FAKING FAKE NEWS – Craig Silverman at De Balie in Amsterdam

Fake news, deep fake, post truth – these are terms that are becoming increasingly common in today’s media landscape. But what exactly do they mean and how did it all start? Canadian Buzzfeed journalist, Craig Silverman, spoke at De Balie last night about his role in the evolution of a term that now makes him ‘cringe’. He was joined by Editor-in-chief of NOS News, Marcel Gelauff, fact checker for Nu.nl, Shannon Bakker and war journalist, Bette Dam. 

Silverman begins his story in the small Macedonian town of Veles in 2014. He visited the town initially to speak with two local journalists who had uncovered evidence that Veles’s largest factory was poisoning the air and water in the vicinity. As the town’s biggest  employer, its eventual closure meant that many local residents found themselves out of work. A small but highly successful digital marketing industry grew up in its place. Young, tech savvy individuals  began to cash in on the money that could be made from creating fake websites that ran fake news. In this case, they created over a hundred pro-Trump websites in the run-up to the 2016 US elections. Designed to engage Trump supporters and ultimately generate revenue via Facebook and Google AdSense, Silverman describes the phenomenon as ‘a digital goldrush’.  His 2016 article ‘How teens in the Balkans are duping Trump supporters with fake news’ was one of the first instances in which the term, ‘fake news’ was used.

Regret the Error – how media mistakes pollute the press and imperil free speech

Error has always been a part of journalism, indeed of all things human. Silverman explains that, traditionally, the press has remedied this by acknowledging errors made, in the next edition. Such an approach ensured accuracy and generated that all important ingredient: trust. The Canadian journalist spent ten years running a website called, Regret the Error which focused on mistakes made by journalists. During this time he noticed the seismic shift that occurred with the advent of social media. ’This was a ten year journey that really began to change when social media became such a big force’, he explains.   Errors could no longer be corrected by news producers nor could the veracity of facts be checked before they were made available for public consumption. ‘All sorts of erroneous stuff is already out there and getting lots of attention on social media’ – how then does one sort the real from the fake, the trusted from the untrusted?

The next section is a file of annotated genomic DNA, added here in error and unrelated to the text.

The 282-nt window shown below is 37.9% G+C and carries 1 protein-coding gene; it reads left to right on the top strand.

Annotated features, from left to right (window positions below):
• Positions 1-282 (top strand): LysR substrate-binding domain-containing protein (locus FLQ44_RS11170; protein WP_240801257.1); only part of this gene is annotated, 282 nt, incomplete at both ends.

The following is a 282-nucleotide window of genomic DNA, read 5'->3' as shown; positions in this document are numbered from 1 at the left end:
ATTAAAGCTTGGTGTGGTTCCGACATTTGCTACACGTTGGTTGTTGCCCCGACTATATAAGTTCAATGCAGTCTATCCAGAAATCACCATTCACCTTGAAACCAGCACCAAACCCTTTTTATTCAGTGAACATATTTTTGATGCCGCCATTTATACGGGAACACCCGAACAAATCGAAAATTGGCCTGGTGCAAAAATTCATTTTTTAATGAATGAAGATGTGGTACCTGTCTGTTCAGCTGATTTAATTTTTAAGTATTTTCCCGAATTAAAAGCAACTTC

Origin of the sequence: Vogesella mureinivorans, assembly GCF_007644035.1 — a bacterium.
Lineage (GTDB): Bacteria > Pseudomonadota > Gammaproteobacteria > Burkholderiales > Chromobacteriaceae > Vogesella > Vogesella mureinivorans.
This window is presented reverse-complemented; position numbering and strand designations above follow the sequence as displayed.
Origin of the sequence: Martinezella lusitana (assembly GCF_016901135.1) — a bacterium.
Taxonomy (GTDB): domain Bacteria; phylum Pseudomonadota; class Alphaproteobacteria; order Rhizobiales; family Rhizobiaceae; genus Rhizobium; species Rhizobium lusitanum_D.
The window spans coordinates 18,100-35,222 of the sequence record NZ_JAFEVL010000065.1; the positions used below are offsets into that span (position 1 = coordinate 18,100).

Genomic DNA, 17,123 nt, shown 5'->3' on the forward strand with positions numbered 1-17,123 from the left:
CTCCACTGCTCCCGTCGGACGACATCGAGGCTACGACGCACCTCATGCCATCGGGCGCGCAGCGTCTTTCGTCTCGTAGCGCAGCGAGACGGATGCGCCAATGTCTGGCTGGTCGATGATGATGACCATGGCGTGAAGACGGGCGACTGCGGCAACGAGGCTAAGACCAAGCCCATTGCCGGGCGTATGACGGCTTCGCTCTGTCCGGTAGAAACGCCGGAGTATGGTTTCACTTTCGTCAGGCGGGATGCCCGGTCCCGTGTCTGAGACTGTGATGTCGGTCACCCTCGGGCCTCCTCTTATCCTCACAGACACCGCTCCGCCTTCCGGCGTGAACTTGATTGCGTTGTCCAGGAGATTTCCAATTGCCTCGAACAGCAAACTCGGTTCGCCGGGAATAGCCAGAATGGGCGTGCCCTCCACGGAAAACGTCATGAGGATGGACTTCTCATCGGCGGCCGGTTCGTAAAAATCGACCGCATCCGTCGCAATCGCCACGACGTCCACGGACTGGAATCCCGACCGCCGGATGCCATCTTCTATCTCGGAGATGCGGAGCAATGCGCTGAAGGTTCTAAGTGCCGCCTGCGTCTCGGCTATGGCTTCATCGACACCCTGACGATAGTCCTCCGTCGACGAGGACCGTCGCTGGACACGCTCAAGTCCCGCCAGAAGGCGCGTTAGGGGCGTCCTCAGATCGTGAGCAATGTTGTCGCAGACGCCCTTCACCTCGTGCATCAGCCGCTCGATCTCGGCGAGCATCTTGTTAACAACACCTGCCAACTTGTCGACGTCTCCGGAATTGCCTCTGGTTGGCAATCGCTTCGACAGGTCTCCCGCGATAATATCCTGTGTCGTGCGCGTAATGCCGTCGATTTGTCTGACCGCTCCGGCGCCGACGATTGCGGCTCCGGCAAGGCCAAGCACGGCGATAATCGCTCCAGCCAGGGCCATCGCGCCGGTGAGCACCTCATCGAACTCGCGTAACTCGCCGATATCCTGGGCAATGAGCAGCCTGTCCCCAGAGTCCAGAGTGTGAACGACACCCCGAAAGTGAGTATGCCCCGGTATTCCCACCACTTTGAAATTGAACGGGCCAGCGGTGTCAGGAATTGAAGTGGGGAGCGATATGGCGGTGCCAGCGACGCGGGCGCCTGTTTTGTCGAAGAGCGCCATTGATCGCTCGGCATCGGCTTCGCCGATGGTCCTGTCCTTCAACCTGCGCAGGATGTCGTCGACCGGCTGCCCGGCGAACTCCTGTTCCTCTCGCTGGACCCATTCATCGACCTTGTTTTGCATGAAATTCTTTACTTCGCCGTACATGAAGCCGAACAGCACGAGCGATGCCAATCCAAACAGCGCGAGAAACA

Editor-in-chief of the Netherland’s largest news agency believes that fake news is ‘hurting journalism and ultimately, hurting democracy’. Asked about NOS’s own response to allegations of fake news production by right wing Dutch politician, Thierry Baudet, Gelauff is adamant that such allegations must be countered, even if this runs the risk of fuelling the publicity fire that frequently ensues. In a world where clicks are the new currency, the motives behind social media manipulation have expanded from being largely economic to include political propaganda. Silverman explains how Trump himself has made increasing use of the term to deflect criticism from the press. He also points out how authoritarian regimes around the world have ‘weaponised’ the term in order to criminalise free speech. However, individual users of social media are also responsible for what he terms ‘the business model around manipulation’.

‘Lies, damn lies and viral content’ – Silverman

The Buzzfeed journalist points, for example, at the global trade in Amazon 4 and 5 star reviews. Similarly, investigations in the US have found a number of users renting out their Facebook account for around 15$ a month to run advertisements. Sometimes these deals include a free laptop. There are more sinister applications of such exchanges – Silverman mentions the renting out of individual’s accounts in the Ukraine by the Russian government to manipulate the Ukrainian elections. Clearly the virtual world has created opportunities hitherto unknown for both good and ill. The incredible reach of social media means that almost everyone can now participate.  The question is how best to manage this massive change in dynamic without sacrificing freedom or trust. Silverman and Gelauff agree that transparency and open discussion are essential. The Canadian journalist invites everyone to think about what ‘healthy scepticism looks like’.  He predicts a rise in what he terms ‘borderline misinformation’ in the future, but still believes the internet can be a force for good in spite of its growing complexity. ‘Don’t be afraid of complexity!’ he urges. In a world of information disorder we don’t, it seems, have much choice.     Souwie Buis    12th February 2020